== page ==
The name Cuprum comes from Latin and means copper. As a chemical element, it has the symbol „Cu“ and belongs to the group of semi-precious metals. Due to its very high thermal and electrical conductivity, it can be used in a variety of ways and it is particularly used in the automotive, electrical and electronics industries.
The gold-orange-colored element has much more to offer: copper is also known as a mineral and convinces through its bactericidal properties.
It is toxic to many microorganisms in a low concentration and it is also antibacterial for copper alloys with a copper content of at least 60%.
Copper is not only antibacterial but also, according to recent findings, a „quick virus killer“. Following a study of the University of Southhampton, the coronavirus becomes inactive on pure copper and on a large number of copper alloys within minutes, the exact time depending on the copper content.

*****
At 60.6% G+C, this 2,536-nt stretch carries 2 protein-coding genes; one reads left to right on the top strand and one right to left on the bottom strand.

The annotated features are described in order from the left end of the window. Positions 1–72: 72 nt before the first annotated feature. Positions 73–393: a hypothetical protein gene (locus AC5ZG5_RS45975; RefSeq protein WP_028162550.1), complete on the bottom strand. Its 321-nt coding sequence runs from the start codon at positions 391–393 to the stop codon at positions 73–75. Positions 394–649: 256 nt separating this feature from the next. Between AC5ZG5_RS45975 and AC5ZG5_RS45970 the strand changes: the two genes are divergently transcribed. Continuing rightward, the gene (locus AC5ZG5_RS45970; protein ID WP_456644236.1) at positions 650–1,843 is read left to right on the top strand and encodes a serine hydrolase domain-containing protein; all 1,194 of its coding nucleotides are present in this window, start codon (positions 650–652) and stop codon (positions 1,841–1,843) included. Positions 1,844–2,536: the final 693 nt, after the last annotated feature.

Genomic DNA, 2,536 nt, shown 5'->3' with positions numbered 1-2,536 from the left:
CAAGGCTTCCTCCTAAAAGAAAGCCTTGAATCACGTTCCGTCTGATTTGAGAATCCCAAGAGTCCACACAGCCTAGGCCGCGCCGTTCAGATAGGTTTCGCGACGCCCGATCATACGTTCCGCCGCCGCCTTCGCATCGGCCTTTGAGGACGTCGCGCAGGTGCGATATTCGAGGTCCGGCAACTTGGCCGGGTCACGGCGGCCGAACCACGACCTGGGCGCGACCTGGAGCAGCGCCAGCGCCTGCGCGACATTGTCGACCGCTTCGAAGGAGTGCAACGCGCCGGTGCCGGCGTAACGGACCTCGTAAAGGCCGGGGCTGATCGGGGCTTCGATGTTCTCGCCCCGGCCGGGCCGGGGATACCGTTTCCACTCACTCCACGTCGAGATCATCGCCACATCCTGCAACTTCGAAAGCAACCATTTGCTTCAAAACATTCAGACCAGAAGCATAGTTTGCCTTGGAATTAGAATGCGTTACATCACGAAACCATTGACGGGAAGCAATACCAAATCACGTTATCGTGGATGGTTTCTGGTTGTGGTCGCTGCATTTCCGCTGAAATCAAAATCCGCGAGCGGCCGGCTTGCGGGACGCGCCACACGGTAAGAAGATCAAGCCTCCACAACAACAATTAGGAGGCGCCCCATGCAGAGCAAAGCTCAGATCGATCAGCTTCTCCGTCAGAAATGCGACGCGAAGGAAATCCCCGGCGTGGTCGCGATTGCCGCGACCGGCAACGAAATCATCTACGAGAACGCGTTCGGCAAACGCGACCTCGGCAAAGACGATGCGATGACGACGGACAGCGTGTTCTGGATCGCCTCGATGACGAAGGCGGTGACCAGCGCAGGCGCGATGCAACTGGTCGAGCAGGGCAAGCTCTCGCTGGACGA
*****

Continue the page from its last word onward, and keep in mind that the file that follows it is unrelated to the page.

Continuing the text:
Therefore, copper should be more considered in the future when creating hygiene concepts.
In addition to its antibacterial effect, copper is also essential in the food industry. For example, copper is needed for welding cans and for cooling our food. As an essential component of cooling systems, the element ensures a functioning food supply worldwide.
Future technologies, such as 5G, artificial intelligence, the Internet of Things or e-mobility rely on copper as a material and its unique properties.
A world without copper would be a world without a future.